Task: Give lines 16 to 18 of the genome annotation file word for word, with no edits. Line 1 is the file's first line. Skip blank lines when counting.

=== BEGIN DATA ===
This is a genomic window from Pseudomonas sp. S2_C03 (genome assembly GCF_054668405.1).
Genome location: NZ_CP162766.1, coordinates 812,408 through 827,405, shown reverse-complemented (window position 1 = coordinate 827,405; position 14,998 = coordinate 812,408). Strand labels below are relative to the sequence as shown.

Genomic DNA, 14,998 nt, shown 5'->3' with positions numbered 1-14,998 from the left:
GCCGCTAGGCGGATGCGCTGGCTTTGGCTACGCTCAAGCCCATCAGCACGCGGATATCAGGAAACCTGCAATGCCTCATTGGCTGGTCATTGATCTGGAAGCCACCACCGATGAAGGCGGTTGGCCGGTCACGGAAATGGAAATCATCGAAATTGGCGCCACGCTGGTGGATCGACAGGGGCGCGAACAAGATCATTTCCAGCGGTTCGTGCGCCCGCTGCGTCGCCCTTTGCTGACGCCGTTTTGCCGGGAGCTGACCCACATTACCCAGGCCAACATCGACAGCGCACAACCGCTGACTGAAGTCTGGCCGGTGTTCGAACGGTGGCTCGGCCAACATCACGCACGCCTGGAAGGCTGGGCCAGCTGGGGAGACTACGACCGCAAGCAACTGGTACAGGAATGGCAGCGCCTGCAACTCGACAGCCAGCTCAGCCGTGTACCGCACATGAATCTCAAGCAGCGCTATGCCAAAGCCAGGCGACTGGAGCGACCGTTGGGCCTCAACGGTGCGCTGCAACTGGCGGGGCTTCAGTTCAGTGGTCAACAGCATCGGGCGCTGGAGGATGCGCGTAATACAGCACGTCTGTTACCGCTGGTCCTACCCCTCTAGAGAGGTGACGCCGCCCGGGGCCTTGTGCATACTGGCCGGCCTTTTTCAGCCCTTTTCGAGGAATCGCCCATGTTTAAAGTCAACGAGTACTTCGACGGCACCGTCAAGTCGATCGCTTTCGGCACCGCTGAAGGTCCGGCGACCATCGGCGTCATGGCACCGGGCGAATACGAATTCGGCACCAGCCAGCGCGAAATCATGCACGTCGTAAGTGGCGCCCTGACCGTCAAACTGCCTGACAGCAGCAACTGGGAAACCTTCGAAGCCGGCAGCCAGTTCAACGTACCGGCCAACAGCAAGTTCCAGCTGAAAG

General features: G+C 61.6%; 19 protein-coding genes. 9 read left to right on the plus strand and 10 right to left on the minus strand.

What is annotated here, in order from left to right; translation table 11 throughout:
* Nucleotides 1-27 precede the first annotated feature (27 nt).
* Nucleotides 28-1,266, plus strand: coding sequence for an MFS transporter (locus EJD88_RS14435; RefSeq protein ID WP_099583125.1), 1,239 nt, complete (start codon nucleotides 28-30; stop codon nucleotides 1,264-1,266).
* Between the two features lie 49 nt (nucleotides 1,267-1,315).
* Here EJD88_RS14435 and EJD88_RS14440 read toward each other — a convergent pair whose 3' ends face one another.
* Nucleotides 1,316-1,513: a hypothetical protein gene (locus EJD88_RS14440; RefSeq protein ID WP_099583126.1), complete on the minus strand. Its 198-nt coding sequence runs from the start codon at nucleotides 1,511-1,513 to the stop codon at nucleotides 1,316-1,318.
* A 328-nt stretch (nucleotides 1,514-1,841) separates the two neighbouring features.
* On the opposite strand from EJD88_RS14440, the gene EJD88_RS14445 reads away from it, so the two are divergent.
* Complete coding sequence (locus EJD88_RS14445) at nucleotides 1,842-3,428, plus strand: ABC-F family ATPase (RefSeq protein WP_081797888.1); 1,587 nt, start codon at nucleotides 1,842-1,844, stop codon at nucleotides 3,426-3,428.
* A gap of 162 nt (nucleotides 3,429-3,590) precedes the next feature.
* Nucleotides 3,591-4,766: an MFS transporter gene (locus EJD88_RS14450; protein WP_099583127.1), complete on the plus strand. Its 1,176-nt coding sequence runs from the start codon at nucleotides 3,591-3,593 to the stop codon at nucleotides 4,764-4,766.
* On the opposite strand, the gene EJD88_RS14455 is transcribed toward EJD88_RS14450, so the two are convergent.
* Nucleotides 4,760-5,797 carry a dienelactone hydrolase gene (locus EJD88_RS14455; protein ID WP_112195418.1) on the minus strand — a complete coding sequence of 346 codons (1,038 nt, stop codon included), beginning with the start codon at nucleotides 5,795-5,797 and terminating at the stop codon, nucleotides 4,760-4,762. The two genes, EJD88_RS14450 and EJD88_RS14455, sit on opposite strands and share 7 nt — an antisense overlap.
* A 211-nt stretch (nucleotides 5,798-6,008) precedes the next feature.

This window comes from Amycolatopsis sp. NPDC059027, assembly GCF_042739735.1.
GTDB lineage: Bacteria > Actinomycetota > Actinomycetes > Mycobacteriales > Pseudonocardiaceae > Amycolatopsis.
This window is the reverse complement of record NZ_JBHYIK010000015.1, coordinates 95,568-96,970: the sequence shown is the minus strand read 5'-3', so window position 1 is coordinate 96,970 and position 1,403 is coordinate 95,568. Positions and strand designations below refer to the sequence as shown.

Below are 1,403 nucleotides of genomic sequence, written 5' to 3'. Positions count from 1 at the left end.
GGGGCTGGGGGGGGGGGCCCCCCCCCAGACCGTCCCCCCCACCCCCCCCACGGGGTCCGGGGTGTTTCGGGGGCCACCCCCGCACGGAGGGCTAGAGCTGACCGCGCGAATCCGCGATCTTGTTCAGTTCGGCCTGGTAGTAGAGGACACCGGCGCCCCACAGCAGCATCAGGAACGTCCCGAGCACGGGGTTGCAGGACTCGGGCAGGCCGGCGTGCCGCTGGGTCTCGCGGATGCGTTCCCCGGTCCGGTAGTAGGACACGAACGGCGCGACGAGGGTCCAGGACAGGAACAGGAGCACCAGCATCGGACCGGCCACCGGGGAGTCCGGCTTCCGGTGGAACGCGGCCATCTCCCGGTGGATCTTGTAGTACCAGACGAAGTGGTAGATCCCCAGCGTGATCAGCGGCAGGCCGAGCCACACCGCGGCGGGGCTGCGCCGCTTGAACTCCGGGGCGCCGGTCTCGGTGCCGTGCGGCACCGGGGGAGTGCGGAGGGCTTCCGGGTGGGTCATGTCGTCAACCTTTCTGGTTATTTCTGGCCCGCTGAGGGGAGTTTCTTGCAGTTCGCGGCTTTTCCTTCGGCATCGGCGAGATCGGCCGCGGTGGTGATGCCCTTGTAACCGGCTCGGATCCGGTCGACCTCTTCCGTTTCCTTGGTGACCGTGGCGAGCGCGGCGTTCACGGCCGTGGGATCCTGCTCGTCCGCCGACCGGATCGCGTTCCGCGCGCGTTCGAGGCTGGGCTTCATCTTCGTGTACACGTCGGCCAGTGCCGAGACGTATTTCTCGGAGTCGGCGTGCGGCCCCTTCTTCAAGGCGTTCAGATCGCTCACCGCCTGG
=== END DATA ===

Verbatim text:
* Nucleotides 3,591-4,766: an MFS transporter gene (locus EJD88_RS14450; protein WP_099583127.1), complete on the plus strand. Its 1,176-nt coding sequence runs from the start codon at nucleotides 3,591-3,593 to the stop codon at nucleotides 4,764-4,766.
* On the opposite strand, the gene EJD88_RS14455 is transcribed toward EJD88_RS14450, so the two are convergent.
* Nucleotides 4,760-5,797 carry a dienelactone hydrolase gene (locus EJD88_RS14455; protein ID WP_112195418.1) on the minus strand — a complete coding sequence of 346 codons (1,038 nt, stop codon included), beginning with the start codon at nucleotides 5,795-5,797 and terminating at the stop codon, nucleotides 4,760-4,762. The two genes, EJD88_RS14450 and EJD88_RS14455, sit on opposite strands and share 7 nt — an antisense overlap.